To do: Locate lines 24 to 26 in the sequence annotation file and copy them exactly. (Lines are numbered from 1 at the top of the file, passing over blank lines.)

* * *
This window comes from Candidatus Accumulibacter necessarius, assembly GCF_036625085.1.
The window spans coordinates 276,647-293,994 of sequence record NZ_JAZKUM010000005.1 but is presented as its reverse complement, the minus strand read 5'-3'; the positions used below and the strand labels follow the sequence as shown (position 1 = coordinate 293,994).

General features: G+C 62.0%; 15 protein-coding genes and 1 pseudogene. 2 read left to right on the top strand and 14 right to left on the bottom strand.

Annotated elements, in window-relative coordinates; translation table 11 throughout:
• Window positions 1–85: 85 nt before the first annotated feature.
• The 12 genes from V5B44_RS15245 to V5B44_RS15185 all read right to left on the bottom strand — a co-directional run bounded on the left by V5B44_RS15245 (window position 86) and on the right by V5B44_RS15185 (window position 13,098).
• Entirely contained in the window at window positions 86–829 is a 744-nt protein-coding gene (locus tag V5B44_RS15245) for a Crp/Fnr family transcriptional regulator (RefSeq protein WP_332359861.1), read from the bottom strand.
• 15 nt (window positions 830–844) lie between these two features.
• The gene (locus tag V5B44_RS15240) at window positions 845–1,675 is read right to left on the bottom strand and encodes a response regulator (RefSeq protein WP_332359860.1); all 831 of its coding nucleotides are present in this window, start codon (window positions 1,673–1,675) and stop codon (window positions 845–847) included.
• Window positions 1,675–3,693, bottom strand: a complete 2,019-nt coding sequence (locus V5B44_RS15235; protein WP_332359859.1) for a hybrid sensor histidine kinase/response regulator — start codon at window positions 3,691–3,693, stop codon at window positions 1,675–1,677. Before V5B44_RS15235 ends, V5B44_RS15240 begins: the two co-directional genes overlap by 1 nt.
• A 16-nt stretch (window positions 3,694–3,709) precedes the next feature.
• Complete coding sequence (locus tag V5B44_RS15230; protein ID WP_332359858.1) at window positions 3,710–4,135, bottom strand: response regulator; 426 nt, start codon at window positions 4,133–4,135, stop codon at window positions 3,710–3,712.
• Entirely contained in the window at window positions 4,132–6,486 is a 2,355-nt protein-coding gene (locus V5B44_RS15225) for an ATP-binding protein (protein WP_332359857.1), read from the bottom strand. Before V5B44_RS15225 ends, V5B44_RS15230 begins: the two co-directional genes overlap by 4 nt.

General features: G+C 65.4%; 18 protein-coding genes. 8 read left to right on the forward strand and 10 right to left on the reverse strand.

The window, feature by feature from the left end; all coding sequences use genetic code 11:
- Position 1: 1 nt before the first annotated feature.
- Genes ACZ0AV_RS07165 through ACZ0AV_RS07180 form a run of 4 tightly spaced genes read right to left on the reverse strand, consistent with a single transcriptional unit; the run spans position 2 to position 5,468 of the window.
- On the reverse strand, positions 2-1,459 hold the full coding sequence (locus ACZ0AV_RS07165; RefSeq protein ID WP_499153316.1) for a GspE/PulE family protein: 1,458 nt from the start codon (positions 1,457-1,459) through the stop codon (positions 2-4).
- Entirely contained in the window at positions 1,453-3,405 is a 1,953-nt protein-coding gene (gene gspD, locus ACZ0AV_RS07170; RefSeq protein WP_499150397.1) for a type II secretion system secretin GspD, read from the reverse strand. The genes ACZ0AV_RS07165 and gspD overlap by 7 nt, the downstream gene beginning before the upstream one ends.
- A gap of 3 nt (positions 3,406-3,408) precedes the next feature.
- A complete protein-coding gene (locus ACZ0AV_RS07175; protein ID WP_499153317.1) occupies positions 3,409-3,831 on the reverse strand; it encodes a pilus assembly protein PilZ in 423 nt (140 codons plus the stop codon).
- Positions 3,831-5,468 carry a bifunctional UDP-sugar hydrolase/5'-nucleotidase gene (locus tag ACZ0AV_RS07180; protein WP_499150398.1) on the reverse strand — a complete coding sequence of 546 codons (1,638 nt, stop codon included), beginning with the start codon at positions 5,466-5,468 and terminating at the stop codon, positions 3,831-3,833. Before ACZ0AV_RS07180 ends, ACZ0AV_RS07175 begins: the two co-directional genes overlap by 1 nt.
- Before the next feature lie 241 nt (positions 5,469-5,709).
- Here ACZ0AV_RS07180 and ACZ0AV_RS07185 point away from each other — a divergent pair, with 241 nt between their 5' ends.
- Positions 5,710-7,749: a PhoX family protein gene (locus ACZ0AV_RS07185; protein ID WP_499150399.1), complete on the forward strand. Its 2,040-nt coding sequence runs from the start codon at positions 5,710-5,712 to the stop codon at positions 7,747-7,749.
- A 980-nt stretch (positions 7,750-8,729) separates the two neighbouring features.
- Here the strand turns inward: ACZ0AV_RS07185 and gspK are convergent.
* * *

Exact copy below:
- Here ACZ0AV_RS07180 and ACZ0AV_RS07185 point away from each other — a divergent pair, with 241 nt between their 5' ends.
- Positions 5,710-7,749: a PhoX family protein gene (locus ACZ0AV_RS07185; protein ID WP_499150399.1), complete on the forward strand. Its 2,040-nt coding sequence runs from the start codon at positions 5,710-5,712 to the stop codon at positions 7,747-7,749.
- A 980-nt stretch (positions 7,750-8,729) separates the two neighbouring features.